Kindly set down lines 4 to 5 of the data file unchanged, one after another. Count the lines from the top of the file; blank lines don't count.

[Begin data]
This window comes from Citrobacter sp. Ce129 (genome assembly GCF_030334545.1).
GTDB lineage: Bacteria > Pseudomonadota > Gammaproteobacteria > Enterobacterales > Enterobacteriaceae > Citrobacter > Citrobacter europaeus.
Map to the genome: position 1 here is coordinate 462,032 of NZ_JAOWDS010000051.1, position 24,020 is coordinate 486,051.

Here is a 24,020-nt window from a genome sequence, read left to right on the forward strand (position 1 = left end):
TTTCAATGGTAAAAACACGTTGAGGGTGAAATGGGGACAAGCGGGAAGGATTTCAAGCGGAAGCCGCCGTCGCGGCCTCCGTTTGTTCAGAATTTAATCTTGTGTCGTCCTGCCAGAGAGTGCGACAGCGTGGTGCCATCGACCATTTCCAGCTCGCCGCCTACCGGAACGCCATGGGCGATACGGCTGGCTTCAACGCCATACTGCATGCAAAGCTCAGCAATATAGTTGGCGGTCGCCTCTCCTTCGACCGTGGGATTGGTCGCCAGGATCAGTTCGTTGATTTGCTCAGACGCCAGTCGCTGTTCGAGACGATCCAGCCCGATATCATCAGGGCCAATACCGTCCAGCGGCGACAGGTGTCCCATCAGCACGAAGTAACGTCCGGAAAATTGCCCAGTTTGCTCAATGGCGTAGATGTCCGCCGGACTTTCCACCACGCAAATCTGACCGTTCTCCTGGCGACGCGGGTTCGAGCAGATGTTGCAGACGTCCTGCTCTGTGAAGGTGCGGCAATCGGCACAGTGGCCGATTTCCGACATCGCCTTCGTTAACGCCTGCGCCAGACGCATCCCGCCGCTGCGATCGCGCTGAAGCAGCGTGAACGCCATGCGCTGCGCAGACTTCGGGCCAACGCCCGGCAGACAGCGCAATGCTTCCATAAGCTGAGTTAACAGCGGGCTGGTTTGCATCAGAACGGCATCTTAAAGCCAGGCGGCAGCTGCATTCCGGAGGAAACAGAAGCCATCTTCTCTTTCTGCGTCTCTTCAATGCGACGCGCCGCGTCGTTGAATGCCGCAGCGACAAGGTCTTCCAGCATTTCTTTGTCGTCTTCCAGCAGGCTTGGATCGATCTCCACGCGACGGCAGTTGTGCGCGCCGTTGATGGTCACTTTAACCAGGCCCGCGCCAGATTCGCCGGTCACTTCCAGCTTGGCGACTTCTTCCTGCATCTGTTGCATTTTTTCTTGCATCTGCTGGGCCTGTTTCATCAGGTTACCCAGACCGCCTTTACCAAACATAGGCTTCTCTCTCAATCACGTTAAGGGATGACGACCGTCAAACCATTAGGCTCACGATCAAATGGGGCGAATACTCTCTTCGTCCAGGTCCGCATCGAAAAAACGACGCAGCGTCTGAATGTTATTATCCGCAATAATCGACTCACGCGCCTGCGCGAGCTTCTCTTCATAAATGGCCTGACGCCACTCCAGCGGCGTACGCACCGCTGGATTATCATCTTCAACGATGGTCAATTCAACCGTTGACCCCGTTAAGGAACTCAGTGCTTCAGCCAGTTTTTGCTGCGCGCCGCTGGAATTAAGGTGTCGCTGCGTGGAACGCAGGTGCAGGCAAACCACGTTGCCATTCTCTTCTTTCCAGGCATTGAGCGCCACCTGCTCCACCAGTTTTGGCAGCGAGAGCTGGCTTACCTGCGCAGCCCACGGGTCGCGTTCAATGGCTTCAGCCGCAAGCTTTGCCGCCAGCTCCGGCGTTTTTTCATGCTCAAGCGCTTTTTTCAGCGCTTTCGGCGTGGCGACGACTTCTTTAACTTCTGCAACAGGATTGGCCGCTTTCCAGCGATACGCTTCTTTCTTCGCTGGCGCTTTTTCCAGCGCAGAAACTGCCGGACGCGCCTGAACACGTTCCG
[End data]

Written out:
Here is a 24,020-nt window from a genome sequence, read left to right on the forward strand (position 1 = left end):
TTTCAATGGTAAAAACACGTTGAGGGTGAAATGGGGACAAGCGGGAAGGATTTCAAGCGGAAGCCGCCGTCGCGGCCTCCGTTTGTTCAGAATTTAATCTTGTGTCGTCCTGCCAGAGAGTGCGACAGCGTGGTGCCATCGACCATTTCCAGCTCGCCGCCTACCGGAACGCCATGGGCGATACGGCTGGCTTCAACGCCATACTGCATGCAAAGCTCAGCAATATAGTTGGCGGTCGCCTCTCCTTCGACCGTGGGATTGGTCGCCAGGATCAGTTCGTTGATTTGCTCAGACGCCAGTCGCTGTTCGAGACGATCCAGCCCGATATCATCAGGGCCAATACCGTCCAGCGGCGACAGGTGTCCCATCAGCACGAAGTAACGTCCGGAAAATTGCCCAGTTTGCTCAATGGCGTAGATGTCCGCCGGACTTTCCACCACGCAAATCTGACCGTTCTCCTGGCGACGCGGGTTCGAGCAGATGTTGCAGACGTCCTGCTCTGTGAAGGTGCGGCAATCGGCACAGTGGCCGATTTCCGACATCGCCTTCGTTAACGCCTGCGCCAGACGCATCCCGCCGCTGCGATCGCGCTGAAGCAGCGTGAACGCCATGCGCTGCGCAGACTTCGGGCCAACGCCCGGCAGACAGCGCAATGCTTCCATAAGCTGAGTTAACAGCGGGCTGGTTTGCATCAGAACGGCATCTTAAAGCCAGGCGGCAGCTGCATTCCGGAGGAAACAGAAGCCATCTTCTCTTTCTGCGTCTCTTCAATGCGACGCGCCGCGTCGTTGAATGCCGCAGCGACAAGGTCTTCCAGCATTTCTTTGTCGTCTTCCAGCAGGCTTGGATCGATCTCCACGCGACGGCAGTTGTGCGCGCCGTTGATGGTCACTTTAACCAGGCCCGCGCCAGATTCGCCGGTCACTTCCAGCTTGGCGACTTCTTCCTGCATCTGTTGCATTTTTTCTTGCATCTGCTGGGCCTGTTTCATCAGGTTACCCAGACCGCCTTTACCAAACATAGGCTTCTCTCTCAATCACGTTAAGGGATGACGACCGTCAAACCATTAGGCTCACGATCAAATGGGGCGAATACTCTCTTCGTCCAGGTCCGCATCGAAAAAACGACGCAGCGTCTGAATGTTATTATCCGCAATAATCGACTCACGCGCCTGCGCGAGCTTCTCTTCATAAATGGCCTGACGCCACTCCAGCGGCGTACGCACCGCTGGATTATCATCTTCAACGATGGTCAATTCAACCGTTGACCCCGTTAAGGAACTCAGTGCTTCAGCCAGTTTTTGCTGCGCGCCGCTGGAATTAAGGTGTCGCTGCGTGGAACGCAGGTGCAGGCAAACCACGTTGCCATTCTCTTCTTTCCAGGCATTGAGCGCCACCTGCTCCACCAGTTTTGGCAGCGAGAGCTGGCTTACCTGCGCAGCCCACGGGTCGCGTTCAATGGCTTCAGCCGCAAGCTTTGCCGCCAGCTCCGGCGTTTTTTCATGCTCAAGCGCTTTTTTCAGCGCTTTCGGCGTGGCGACGACTTCTTTAACTTCTGCAACAGGATTGGCCGCTTTCCAGCGATACGCTTCTTTCTTCGCTGGCGCTTTTTCCAGCGCAGAAACTGCCGGACGCGCCTGAACACGTTCCG